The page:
This morning reading the article that a report commissioned by Google found that the internet economy is worth £100 billion I couldn’t help but have a little giggle to myself: As someone who has been preaching and preaching the need to monitrise online activity I welcomed this high level demonstration of grabbing headlines with big figures, but also couldn’t help but smirk at the problems this report would get in particular web departments if it used to value their activity.

Two problems would be raised:


The report is obviously a massive PR activity by Google:
Report shows how much business goes on online = business rush out to get bigger online presence = bigger $ ad revenue for the world biggest online ad firm.

I can imagine the arguments as to whether such activity was correct and justified by web teams and whether, rightly so, did it invalidate the whole argument.

Methodology flaws:

Second problem would be the massive jumps and estimations that were required to reach this figure.  In creating this £100 billion throughout the document figures had to be estimated or a particular ‘best method’ had to be used just to get to the figure .  I don’t want to get technical, but the below should tell its own story:

“We estimate the value of goods and services researched online but purchased offline at £40 billion in 2008” (p12 of report)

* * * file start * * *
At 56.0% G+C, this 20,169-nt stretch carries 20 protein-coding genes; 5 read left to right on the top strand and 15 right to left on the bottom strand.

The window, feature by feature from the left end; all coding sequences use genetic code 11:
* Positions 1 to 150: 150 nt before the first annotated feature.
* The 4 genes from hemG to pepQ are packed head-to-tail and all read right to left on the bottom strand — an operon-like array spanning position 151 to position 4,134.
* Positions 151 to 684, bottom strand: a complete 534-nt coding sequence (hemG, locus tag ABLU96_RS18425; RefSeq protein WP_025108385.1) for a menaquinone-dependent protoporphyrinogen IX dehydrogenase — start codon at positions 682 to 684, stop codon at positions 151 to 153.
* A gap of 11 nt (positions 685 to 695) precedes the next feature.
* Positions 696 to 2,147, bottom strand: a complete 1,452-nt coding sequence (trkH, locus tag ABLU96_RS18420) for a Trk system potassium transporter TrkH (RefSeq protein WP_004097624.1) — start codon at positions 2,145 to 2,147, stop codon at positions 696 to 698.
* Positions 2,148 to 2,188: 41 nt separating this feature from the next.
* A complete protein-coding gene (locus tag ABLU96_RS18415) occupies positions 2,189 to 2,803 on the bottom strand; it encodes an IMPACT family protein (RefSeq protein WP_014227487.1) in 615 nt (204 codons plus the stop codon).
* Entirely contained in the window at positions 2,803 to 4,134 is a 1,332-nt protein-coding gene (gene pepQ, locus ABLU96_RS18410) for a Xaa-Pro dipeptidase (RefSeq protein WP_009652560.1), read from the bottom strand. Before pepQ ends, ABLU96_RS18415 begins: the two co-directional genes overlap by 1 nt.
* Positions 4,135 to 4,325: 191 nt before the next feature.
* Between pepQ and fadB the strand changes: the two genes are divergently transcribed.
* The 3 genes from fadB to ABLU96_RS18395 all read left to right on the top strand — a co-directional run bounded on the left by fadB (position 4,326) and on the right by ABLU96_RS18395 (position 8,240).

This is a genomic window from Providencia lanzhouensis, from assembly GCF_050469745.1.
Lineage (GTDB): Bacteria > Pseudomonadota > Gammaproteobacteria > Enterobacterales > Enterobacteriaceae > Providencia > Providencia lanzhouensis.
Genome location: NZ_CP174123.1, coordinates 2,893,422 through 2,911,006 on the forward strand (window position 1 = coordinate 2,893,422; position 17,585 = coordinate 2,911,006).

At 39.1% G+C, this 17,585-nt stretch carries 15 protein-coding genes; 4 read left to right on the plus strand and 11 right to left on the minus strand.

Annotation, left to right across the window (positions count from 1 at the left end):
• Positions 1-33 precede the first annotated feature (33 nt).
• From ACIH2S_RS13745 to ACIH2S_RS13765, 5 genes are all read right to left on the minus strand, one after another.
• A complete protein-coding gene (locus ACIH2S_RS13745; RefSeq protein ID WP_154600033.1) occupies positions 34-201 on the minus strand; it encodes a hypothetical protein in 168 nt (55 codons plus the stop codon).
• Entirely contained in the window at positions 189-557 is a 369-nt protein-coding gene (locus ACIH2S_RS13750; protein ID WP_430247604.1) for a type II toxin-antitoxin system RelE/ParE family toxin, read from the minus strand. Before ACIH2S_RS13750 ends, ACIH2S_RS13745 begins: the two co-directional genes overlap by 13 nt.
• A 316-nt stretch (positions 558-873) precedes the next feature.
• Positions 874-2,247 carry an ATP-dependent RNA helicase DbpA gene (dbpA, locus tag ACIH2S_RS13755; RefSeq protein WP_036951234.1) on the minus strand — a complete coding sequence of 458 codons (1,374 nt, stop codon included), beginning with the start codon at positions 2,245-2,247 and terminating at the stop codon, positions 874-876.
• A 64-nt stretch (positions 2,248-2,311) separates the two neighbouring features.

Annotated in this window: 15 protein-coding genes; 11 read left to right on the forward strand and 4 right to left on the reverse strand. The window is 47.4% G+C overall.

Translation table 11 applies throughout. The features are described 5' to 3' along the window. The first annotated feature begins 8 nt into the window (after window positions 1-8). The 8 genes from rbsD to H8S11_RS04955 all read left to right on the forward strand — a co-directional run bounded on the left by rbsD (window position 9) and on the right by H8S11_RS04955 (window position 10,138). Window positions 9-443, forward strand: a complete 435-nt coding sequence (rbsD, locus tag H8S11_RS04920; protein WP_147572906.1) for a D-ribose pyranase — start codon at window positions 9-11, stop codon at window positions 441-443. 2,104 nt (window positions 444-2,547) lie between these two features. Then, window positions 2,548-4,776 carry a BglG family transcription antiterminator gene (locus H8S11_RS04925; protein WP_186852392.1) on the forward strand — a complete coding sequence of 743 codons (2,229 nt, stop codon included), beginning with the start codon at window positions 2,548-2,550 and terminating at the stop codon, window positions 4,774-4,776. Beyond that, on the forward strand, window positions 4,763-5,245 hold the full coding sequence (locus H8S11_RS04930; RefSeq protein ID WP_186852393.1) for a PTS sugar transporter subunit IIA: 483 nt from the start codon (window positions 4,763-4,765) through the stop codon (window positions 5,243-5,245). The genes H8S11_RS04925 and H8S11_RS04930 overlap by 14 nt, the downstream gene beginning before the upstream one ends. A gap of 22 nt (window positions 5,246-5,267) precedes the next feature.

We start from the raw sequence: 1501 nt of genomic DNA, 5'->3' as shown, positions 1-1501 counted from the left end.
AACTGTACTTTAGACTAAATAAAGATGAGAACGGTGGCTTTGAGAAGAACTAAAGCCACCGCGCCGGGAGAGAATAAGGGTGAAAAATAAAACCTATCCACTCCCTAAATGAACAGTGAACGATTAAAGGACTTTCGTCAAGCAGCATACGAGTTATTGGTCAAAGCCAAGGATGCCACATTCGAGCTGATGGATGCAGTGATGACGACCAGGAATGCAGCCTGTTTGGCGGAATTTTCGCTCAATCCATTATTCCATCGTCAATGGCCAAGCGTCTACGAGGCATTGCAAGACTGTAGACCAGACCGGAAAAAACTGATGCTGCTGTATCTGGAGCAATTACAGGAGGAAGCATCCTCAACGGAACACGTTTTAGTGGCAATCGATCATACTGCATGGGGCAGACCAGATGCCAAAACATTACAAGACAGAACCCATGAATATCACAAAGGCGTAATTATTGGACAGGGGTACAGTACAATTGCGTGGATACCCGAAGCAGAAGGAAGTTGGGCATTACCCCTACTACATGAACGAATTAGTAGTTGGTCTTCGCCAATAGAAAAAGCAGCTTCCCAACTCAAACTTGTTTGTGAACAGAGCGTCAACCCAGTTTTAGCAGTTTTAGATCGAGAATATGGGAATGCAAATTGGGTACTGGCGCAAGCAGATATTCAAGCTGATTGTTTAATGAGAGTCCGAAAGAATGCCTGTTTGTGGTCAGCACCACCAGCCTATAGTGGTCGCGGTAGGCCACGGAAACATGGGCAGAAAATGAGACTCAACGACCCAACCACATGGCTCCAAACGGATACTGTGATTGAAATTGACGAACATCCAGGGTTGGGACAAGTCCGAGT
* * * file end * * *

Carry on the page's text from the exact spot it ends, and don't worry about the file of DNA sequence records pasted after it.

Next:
We all know that getting to the above figure needs a hell of a lot of estimations. So you could, if so inclined, flaw the whole thing picking at its method of estimation and again, rightly so.


Then you miss the whole point. This report serves a purpose of putting an activity that by its nature is a vague proposition (internet use) into a context that everyone understanding (£ signs). And if Google the company with more data than any other in history has to make ‘estimations’ and ask the authors to paint with broad brush strokes, than individual web team should not be afraid to do so if it helps all externally to understand better and value what you do.

As a final thought, I also like this report and will refer to it again as it a useful example of how sometimes you need to forget the myriad of available statistics to make a point. Internet reporting often reaches a point of inertia through having too much data. Those working in the web will not make the jumps and leaps that the offline world has to make because of its lack of information as the online analyst is desperately trying to find the perfect correct figure through their millions of data columns at their disposal.

Online value can only be properly shown by combining with the offline world and that means estimations and sometimes best even best guesses- and if this makes you uneasy just remember every other department in your organisation is estimating and guessing every day!